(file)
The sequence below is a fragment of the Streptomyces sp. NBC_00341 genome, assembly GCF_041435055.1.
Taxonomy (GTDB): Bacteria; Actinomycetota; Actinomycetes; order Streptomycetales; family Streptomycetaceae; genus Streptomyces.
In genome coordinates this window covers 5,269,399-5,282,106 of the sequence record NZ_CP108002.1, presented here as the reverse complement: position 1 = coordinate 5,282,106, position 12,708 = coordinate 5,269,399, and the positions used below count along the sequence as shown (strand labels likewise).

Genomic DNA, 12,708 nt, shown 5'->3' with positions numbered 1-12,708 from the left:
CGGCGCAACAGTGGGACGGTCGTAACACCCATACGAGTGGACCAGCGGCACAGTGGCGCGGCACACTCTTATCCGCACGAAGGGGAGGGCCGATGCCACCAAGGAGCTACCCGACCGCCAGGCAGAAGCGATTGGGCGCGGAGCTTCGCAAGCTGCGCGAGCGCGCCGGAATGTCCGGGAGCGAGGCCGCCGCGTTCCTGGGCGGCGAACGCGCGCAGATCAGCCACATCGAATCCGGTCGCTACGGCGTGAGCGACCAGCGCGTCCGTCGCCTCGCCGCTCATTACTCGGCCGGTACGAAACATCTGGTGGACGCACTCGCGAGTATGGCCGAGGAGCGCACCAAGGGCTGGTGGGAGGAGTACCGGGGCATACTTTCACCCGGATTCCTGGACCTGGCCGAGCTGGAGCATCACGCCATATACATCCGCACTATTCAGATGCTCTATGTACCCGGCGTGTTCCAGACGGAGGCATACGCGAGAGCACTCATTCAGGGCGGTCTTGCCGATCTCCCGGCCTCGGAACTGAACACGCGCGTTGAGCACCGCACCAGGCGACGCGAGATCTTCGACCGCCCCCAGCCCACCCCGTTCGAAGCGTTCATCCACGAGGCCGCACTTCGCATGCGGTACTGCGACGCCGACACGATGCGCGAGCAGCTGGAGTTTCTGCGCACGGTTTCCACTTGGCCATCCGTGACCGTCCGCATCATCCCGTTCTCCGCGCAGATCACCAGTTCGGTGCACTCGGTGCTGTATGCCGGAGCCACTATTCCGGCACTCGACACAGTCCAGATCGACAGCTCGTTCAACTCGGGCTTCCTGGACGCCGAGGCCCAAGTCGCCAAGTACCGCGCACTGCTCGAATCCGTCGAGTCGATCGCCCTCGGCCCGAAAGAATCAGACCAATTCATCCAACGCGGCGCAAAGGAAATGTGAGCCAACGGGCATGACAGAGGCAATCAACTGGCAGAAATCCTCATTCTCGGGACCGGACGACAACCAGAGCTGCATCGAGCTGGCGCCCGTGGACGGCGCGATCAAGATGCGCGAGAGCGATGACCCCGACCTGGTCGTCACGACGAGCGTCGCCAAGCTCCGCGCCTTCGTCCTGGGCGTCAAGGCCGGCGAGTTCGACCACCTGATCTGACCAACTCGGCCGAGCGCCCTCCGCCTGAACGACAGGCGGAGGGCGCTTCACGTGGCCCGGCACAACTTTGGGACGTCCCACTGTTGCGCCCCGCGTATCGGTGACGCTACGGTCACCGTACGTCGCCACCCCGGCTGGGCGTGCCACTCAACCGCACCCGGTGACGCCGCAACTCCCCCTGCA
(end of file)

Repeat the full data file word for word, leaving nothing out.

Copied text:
The sequence below is a fragment of the Streptomyces sp. NBC_00341 genome, assembly GCF_041435055.1.
Taxonomy (GTDB): Bacteria; Actinomycetota; Actinomycetes; order Streptomycetales; family Streptomycetaceae; genus Streptomyces.
In genome coordinates this window covers 5,269,399-5,282,106 of the sequence record NZ_CP108002.1, presented here as the reverse complement: position 1 = coordinate 5,282,106, position 12,708 = coordinate 5,269,399, and the positions used below count along the sequence as shown (strand labels likewise).

Genomic DNA, 12,708 nt, shown 5'->3' with positions numbered 1-12,708 from the left:
CGGCGCAACAGTGGGACGGTCGTAACACCCATACGAGTGGACCAGCGGCACAGTGGCGCGGCACACTCTTATCCGCACGAAGGGGAGGGCCGATGCCACCAAGGAGCTACCCGACCGCCAGGCAGAAGCGATTGGGCGCGGAGCTTCGCAAGCTGCGCGAGCGCGCCGGAATGTCCGGGAGCGAGGCCGCCGCGTTCCTGGGCGGCGAACGCGCGCAGATCAGCCACATCGAATCCGGTCGCTACGGCGTGAGCGACCAGCGCGTCCGTCGCCTCGCCGCTCATTACTCGGCCGGTACGAAACATCTGGTGGACGCACTCGCGAGTATGGCCGAGGAGCGCACCAAGGGCTGGTGGGAGGAGTACCGGGGCATACTTTCACCCGGATTCCTGGACCTGGCCGAGCTGGAGCATCACGCCATATACATCCGCACTATTCAGATGCTCTATGTACCCGGCGTGTTCCAGACGGAGGCATACGCGAGAGCACTCATTCAGGGCGGTCTTGCCGATCTCCCGGCCTCGGAACTGAACACGCGCGTTGAGCACCGCACCAGGCGACGCGAGATCTTCGACCGCCCCCAGCCCACCCCGTTCGAAGCGTTCATCCACGAGGCCGCACTTCGCATGCGGTACTGCGACGCCGACACGATGCGCGAGCAGCTGGAGTTTCTGCGCACGGTTTCCACTTGGCCATCCGTGACCGTCCGCATCATCCCGTTCTCCGCGCAGATCACCAGTTCGGTGCACTCGGTGCTGTATGCCGGAGCCACTATTCCGGCACTCGACACAGTCCAGATCGACAGCTCGTTCAACTCGGGCTTCCTGGACGCCGAGGCCCAAGTCGCCAAGTACCGCGCACTGCTCGAATCCGTCGAGTCGATCGCCCTCGGCCCGAAAGAATCAGACCAATTCATCCAACGCGGCGCAAAGGAAATGTGAGCCAACGGGCATGACAGAGGCAATCAACTGGCAGAAATCCTCATTCTCGGGACCGGACGACAACCAGAGCTGCATCGAGCTGGCGCCCGTGGACGGCGCGATCAAGATGCGCGAGAGCGATGACCCCGACCTGGTCGTCACGACGAGCGTCGCCAAGCTCCGCGCCTTCGTCCTGGGCGTCAAGGCCGGCGAGTTCGACCACCTGATCTGACCAACTCGGCCGAGCGCCCTCCGCCTGAACGACAGGCGGAGGGCGCTTCACGTGGCCCGGCACAACTTTGGGACGTCCCACTGTTGCGCCCCGCGTATCGGTGACGCTACGGTCACCGTACGTCGCCACCCCGGCTGGGCGTGCCACTCAACCGCACCCGGTGACGCCGCAACTCCCCCTGCA